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Dryland resources, livelihoods and institutions: Diversity and dynamics in use and management of gum and resin trees in Ethiopia

Dryland resources, livelihoods and institutions: Diversity and dynamics in use and management of gum and resin trees in Ethiopia
Teshale Woldeamanuel

2011

C.T. de Wit Graduate School for Production Ecology and Resource Conservation, Wageningen University, 6708 PB Wageningen, THE NETHERLANDS.

ABSTRACT

Dry woodlands comprise the largest forest resources in Ethiopia. An important feature of these forests is their richness in Acacia, Boswellia and Commiphora (ABC) species that produce gum and resin. Gums/resins significantly contribute to rural livelihoods, the national economy, and ecosystem stability. Their contribution to local livelihoods is in terms of both cash income and subsistence value. In different parts of the country they contribute up to one-third of the annual household income. Currently, an estimated US$12 million gum and resin are consumed locally, the rest is exported. During the 2007/08 fiscal year, Ethiopia earned a revenue of about US$7.7 million from this export. However, the woodlands and the ABC species are under intense pressure. Especially in the traditional production areas in north Ethiopia the pressure is high and the policies that were enacted to shape their use and management have not been very effective. The main objective of this study is to investigate how gum and resin utilization and management is carried out in the drylands of Ethiopia and what processes affect this. The following four questions were addressed: (i) What types of gum-resin woodland management and production systems are present in Ethiopia and how are they related to the land-use and socio-political conditions?, (ii) What dynamic processes in institutional arrangements and gum-resin production and management have occurred in various regions of Ethiopia?; (iii) How do multi-level formal and informal institutions interact and affect gum and resin production and management?, and (iv) How does gum-resin utilization fits into the livelihoods strategies of households in the study areas?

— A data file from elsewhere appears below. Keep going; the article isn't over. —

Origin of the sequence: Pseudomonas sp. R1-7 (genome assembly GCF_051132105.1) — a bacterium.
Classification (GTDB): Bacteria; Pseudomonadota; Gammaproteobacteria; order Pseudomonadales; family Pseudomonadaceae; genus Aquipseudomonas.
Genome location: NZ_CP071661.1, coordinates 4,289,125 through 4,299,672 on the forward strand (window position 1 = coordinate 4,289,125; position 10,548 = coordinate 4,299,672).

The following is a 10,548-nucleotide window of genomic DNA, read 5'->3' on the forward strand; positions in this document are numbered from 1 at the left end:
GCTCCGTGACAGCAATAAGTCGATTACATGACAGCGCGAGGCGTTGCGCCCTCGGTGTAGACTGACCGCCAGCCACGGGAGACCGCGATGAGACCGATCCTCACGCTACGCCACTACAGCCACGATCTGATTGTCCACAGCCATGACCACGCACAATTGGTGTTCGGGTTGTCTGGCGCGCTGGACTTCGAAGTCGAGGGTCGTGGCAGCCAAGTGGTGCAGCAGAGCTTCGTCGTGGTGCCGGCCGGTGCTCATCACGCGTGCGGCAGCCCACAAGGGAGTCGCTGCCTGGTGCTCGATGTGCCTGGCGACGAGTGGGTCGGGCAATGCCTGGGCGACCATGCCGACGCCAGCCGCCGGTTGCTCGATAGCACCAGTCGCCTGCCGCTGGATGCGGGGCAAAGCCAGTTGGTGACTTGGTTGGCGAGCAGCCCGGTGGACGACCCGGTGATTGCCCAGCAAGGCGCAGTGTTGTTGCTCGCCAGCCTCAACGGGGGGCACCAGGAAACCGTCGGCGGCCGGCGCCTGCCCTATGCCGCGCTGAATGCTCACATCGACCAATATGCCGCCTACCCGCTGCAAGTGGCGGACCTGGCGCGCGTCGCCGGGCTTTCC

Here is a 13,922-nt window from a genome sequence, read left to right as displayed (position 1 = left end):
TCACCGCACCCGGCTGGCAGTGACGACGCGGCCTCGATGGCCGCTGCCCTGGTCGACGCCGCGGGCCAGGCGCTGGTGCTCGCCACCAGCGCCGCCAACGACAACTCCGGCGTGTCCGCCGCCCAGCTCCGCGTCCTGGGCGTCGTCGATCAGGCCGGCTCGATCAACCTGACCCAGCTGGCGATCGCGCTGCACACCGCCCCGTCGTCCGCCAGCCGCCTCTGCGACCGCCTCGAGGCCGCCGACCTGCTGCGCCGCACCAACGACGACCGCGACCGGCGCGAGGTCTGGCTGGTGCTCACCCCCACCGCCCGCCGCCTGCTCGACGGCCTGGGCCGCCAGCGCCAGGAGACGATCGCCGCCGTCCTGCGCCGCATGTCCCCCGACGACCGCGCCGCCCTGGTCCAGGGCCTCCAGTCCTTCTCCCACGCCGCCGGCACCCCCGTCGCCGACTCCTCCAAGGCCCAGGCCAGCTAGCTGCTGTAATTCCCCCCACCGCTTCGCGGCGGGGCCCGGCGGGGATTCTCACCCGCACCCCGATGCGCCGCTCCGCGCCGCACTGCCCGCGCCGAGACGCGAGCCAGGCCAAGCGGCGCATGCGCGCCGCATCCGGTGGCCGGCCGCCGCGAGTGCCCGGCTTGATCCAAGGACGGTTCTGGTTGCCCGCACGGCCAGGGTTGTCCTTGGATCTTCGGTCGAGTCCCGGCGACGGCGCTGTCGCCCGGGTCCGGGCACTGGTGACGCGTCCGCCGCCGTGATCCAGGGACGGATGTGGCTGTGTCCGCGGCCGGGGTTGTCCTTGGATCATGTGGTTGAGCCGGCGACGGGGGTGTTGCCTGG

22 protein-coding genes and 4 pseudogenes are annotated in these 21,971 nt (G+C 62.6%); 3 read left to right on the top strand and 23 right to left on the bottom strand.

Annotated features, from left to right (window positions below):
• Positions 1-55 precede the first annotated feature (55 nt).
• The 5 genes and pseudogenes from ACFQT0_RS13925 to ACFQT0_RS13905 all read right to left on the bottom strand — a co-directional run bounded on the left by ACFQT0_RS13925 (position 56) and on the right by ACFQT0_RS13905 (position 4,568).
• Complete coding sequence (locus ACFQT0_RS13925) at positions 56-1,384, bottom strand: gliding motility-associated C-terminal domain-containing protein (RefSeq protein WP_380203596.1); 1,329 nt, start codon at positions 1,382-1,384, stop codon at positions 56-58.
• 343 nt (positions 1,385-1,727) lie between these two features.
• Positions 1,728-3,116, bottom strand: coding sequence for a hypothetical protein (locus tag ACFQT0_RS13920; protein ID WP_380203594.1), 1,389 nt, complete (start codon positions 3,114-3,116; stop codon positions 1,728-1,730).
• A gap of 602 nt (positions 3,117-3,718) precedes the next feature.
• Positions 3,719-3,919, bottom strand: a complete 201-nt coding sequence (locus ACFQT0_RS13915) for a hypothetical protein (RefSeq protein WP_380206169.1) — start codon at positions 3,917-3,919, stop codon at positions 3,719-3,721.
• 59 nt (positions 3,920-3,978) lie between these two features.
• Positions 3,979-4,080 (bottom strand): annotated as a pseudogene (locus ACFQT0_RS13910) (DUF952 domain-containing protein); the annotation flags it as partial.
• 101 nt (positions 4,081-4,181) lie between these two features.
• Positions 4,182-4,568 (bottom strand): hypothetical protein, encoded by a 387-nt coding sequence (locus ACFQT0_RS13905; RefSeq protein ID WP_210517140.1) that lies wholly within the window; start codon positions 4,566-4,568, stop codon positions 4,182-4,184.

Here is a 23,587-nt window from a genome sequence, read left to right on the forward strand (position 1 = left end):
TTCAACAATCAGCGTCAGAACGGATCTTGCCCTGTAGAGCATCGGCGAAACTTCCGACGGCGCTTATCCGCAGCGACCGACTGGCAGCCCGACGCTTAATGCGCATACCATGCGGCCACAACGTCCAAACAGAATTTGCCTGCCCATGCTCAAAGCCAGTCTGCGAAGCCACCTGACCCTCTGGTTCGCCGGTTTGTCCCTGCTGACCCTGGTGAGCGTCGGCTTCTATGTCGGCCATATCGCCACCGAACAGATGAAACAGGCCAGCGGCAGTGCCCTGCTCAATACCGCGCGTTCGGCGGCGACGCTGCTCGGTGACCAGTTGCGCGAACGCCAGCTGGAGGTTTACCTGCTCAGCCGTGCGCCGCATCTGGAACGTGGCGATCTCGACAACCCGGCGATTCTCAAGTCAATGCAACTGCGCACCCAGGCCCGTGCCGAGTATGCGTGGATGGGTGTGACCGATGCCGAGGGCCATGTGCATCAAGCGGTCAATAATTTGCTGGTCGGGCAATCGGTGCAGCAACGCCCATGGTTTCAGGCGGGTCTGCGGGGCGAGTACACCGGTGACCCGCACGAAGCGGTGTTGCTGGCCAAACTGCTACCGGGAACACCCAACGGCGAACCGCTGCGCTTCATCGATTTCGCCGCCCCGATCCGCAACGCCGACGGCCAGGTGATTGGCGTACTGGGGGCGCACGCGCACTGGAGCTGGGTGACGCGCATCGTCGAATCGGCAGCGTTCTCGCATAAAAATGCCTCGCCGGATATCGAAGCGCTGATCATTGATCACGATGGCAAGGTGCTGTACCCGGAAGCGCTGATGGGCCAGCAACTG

The study is based on a multi-theoretical approach giving attention to both diversity and dynamics in ABC woodlands production systems, institutional diversity and interaction regarding the governance of ABC resources, and the role of gum and resin in the livelihoods strategies of the households. The study design consisted of a comparative case study of three regions in north (Abergelle), northwest (Metema and Quara), and south Ethiopia (Borana). The three locations are characterized by ecological and socio-economic differences as well as a different history of gum and resin production. A two-phase research approach consisting of a base-line survey and a systematic household survey was used. The base-line survey served to assess the local socio-economic, institutional and land-use conditions; data were collected through open interviews with groups and key informants. The household survey served to obtain further detailed information on the ABC production conditions and the role of the products at household level. The survey included 327 respondents; it was follow-up by feedback meetings with groups of participants to check and validate the main issues that emerged from it. The qualitative data from key informant interviews and focus group discussion were transcribed, categorized, and interpreted. The data from household survey was analysed using descriptive statistics and mean comparisons in SPSS.